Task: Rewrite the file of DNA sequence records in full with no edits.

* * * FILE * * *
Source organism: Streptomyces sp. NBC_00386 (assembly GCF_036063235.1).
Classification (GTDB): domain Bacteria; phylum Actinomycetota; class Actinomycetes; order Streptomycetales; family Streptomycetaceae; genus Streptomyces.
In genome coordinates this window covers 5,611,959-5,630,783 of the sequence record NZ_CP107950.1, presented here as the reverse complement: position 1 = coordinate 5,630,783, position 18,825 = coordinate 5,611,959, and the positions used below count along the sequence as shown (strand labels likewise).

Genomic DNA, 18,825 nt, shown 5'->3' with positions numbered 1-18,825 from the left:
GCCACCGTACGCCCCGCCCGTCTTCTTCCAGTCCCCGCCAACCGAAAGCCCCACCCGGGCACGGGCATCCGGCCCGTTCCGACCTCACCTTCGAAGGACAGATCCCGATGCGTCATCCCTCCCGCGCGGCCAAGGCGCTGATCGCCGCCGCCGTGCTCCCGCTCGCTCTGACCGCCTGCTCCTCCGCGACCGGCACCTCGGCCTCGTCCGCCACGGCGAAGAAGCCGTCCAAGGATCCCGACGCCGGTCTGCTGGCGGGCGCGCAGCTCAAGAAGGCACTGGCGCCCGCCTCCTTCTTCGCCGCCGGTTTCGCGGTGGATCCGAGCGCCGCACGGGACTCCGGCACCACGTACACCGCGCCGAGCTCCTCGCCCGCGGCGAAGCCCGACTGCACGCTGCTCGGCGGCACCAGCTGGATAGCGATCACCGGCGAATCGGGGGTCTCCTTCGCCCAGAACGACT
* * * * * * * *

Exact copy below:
Source organism: Streptomyces sp. NBC_00386 (assembly GCF_036063235.1).
Classification (GTDB): domain Bacteria; phylum Actinomycetota; class Actinomycetes; order Streptomycetales; family Streptomycetaceae; genus Streptomyces.
In genome coordinates this window covers 5,611,959-5,630,783 of the sequence record NZ_CP107950.1, presented here as the reverse complement: position 1 = coordinate 5,630,783, position 18,825 = coordinate 5,611,959, and the positions used below count along the sequence as shown (strand labels likewise).

Genomic DNA, 18,825 nt, shown 5'->3' with positions numbered 1-18,825 from the left:
GCCACCGTACGCCCCGCCCGTCTTCTTCCAGTCCCCGCCAACCGAAAGCCCCACCCGGGCACGGGCATCCGGCCCGTTCCGACCTCACCTTCGAAGGACAGATCCCGATGCGTCATCCCTCCCGCGCGGCCAAGGCGCTGATCGCCGCCGCCGTGCTCCCGCTCGCTCTGACCGCCTGCTCCTCCGCGACCGGCACCTCGGCCTCGTCCGCCACGGCGAAGAAGCCGTCCAAGGATCCCGACGCCGGTCTGCTGGCGGGCGCGCAGCTCAAGAAGGCACTGGCGCCCGCCTCCTTCTTCGCCGCCGGTTTCGCGGTGGATCCGAGCGCCGCACGGGACTCCGGCACCACGTACACCGCGCCGAGCTCCTCGCCCGCGGCGAAGCCCGACTGCACGCTGCTCGGCGGCACCAGCTGGATAGCGATCACCGGCGAATCGGGGGTCTCCTTCGCCCAGAACGACT